• Moisture: Fiberglass doesn’t bode well in regions with high degrees of moisture. For instance, roof leaks and excess moisture in the attics and basement can spoil fiberglass insulation, causing mold and mildew in the long run. To prevent this or slow down the spoilage process, you can add a vapor barrier to prevent moisture from coming in contact with the fiberglass insulation.
  • Mold: The inability of fiberglass to hold moisture causes things like mold to settle in. The moment mold infests fiberglass insulation. There is a need for immediate change to prevent continued damage to the house’s walls and structures.

Cotton insulation: What You Should Know

Cotton Insulation is obtained from small cellulose fibers in denim jeans and other varieties of clothing. Its production gradually began in the 90s from the tremendous percentage of scrap denim gotten from clothing manufacturers. These fibers are bound together in batts which become lenient to install in ceilings, walls, floors, and attics. 

These insulation products are measured to fit between the studs of homes and come in a variety of widths for different R-values. Cotton insulations have an R-Value that ranges from 3-4 per inch.

Advantages of Cotton Insulation

There are lots of benefits homeowners get from using cotton insulation. Here are some of them!

  • Improves Structural Integrity: Cotton insulation enhances the structural integrity of the home since it is usually dense. This increase in density lets it fill out the wall cavity properly to keep out oxygen, which lessens the risk of fire spreading into wood walls. 
  • Environmentally Friendly: One of the major benefits of cotton insulation is that it lets you reuse and recycle materials that would otherwise end up in landfills. 
  • Soundproof: Cotton insulation serves as a terrific soundproof system for houses. In noisy areas with rain tracks, high winds, or noisy neighbors, this insulation type offers you protection from them indoors.

Disadvantages of Cotton Insulation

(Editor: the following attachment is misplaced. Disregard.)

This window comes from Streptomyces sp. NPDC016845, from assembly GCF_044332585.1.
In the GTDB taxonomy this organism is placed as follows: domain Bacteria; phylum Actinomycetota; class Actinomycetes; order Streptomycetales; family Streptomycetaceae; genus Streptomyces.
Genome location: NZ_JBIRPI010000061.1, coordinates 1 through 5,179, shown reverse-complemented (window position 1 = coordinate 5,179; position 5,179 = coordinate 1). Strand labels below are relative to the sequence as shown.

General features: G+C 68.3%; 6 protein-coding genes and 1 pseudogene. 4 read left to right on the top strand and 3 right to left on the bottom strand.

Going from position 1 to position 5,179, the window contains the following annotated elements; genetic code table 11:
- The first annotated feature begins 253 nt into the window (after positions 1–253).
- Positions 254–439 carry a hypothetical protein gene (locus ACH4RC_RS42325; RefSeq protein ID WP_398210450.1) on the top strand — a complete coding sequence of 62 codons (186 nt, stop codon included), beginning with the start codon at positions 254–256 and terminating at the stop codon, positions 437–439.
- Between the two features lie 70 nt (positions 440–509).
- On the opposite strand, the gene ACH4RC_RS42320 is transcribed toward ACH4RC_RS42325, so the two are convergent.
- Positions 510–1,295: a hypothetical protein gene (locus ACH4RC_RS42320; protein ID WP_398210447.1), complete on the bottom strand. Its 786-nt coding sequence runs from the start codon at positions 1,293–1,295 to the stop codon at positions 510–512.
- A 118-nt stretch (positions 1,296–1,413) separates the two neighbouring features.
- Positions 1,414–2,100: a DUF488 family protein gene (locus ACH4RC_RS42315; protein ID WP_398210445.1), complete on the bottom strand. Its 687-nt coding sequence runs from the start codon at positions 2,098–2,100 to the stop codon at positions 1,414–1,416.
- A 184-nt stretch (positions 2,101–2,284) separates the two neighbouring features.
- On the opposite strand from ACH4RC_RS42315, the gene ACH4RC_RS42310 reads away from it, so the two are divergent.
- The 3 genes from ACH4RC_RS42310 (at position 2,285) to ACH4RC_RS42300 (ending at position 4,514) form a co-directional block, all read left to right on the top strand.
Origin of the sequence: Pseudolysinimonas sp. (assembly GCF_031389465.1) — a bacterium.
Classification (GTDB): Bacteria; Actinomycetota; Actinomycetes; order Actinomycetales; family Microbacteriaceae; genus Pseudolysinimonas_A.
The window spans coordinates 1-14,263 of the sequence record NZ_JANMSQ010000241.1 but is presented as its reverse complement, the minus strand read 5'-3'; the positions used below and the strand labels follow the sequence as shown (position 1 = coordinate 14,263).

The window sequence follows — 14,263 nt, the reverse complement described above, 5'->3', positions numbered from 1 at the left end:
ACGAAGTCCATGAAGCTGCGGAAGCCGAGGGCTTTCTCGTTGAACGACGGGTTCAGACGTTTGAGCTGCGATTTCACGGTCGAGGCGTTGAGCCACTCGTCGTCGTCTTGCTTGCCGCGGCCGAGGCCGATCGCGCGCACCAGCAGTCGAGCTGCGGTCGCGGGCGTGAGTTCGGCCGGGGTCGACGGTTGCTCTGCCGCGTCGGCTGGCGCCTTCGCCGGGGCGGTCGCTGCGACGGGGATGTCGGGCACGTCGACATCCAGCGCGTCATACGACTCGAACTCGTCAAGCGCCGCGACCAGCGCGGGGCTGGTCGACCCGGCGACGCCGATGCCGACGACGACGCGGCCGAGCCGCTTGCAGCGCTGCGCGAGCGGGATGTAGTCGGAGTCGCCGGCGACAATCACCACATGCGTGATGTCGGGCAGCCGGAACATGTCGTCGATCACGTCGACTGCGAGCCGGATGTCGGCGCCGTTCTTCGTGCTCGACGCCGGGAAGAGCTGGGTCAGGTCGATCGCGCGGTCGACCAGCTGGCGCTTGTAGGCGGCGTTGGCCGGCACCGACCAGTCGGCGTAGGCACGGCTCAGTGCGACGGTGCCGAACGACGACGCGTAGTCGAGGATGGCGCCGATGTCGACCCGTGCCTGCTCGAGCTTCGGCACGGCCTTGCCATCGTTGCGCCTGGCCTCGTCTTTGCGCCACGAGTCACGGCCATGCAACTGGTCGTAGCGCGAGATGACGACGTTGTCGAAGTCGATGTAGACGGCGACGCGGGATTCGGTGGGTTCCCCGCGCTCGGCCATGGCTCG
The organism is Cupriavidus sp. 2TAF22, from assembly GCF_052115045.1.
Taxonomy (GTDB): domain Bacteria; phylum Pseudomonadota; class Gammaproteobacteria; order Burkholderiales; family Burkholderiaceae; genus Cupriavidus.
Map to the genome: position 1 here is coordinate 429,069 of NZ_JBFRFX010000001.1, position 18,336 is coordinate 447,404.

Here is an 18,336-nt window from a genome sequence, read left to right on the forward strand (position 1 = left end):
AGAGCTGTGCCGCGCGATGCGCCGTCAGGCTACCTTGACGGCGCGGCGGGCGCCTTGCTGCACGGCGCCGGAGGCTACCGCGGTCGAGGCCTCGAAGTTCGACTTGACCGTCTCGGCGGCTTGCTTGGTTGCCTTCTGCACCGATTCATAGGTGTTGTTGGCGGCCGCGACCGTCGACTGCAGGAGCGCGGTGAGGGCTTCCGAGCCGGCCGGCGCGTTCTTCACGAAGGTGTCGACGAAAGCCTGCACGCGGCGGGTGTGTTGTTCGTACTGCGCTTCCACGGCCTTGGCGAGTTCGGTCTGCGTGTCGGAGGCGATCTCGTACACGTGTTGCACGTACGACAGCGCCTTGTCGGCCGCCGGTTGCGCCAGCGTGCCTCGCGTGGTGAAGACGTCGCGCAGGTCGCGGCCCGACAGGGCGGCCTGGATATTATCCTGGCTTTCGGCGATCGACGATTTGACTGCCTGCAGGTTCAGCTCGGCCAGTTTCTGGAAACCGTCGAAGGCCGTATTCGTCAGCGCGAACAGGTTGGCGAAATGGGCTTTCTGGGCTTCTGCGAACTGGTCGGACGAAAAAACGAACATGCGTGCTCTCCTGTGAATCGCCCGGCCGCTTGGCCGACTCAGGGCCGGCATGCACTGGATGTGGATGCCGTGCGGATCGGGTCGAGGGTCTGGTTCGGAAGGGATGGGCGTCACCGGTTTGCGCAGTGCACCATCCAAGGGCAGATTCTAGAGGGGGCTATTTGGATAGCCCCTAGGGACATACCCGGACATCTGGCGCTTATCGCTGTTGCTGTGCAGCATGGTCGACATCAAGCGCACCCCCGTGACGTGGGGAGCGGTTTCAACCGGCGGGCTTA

• Prone to Water Damage: Cotton insulation is prone to water damage. Hence, you need to endure that picking leaks is fixed immediately. If not, it can destroy your insulation and the need for costly renovations in your home.
  • Zero Fire Resistance: Cotton insulation is not fire-resistant at all. Therefore, you need to support it with borate flame retardant products that can help reduce your home’s susceptibility. Some natural flame retardant products include Boric acid, borax pentahydrate, and borax decahydrate. They provide protection for your cellulose insulation and additional protection from insect infiltration.
  • Mold: Even minimal moisture leaks can cause the fibers in cotton to become compressed. In return, this can lead to the development of mold. One way to reduce this is to install water leak detectors that can alert you of even the little water leak to avoid damaging your cotton insulation.

When Should You Choose Cotton Insulation Over Fiberglass?

Recent studies have discovered that Fiberglass insulation in home studs provides a particular risk to inhabitants. During the installation process, the material causes skin and eye irritation. Also, inhaling small fiberglass particles can cause respiratory issues and lung damage.

In this light, choosing the more natural Cotton insulation lessens your exposure to these hazardous health issues.


Justin's been in construction for over 20 years in both new build and renovation. With experience in both commercial and residential construction, he specializes in healthier and more energy-efficient homes.